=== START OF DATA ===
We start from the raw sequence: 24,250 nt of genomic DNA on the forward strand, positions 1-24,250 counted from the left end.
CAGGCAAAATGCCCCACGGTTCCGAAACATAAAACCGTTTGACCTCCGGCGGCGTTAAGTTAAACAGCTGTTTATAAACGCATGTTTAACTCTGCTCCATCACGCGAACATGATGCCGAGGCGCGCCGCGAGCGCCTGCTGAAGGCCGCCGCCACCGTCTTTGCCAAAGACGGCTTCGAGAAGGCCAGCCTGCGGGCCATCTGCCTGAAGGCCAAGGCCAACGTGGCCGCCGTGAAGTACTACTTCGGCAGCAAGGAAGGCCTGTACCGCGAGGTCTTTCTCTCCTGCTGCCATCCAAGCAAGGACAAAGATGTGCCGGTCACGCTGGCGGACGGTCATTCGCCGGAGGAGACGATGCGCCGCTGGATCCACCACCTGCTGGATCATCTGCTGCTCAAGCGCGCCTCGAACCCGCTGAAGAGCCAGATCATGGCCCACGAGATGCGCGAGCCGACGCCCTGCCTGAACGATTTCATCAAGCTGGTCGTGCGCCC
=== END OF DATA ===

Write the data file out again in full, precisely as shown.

We start from the raw sequence: 24,250 nt of genomic DNA on the forward strand, positions 1-24,250 counted from the left end.
CAGGCAAAATGCCCCACGGTTCCGAAACATAAAACCGTTTGACCTCCGGCGGCGTTAAGTTAAACAGCTGTTTATAAACGCATGTTTAACTCTGCTCCATCACGCGAACATGATGCCGAGGCGCGCCGCGAGCGCCTGCTGAAGGCCGCCGCCACCGTCTTTGCCAAAGACGGCTTCGAGAAGGCCAGCCTGCGGGCCATCTGCCTGAAGGCCAAGGCCAACGTGGCCGCCGTGAAGTACTACTTCGGCAGCAAGGAAGGCCTGTACCGCGAGGTCTTTCTCTCCTGCTGCCATCCAAGCAAGGACAAAGATGTGCCGGTCACGCTGGCGGACGGTCATTCGCCGGAGGAGACGATGCGCCGCTGGATCCACCACCTGCTGGATCATCTGCTGCTCAAGCGCGCCTCGAACCCGCTGAAGAGCCAGATCATGGCCCACGAGATGCGCGAGCCGACGCCCTGCCTGAACGATTTCATCAAGCTGGTCGTGCGCCC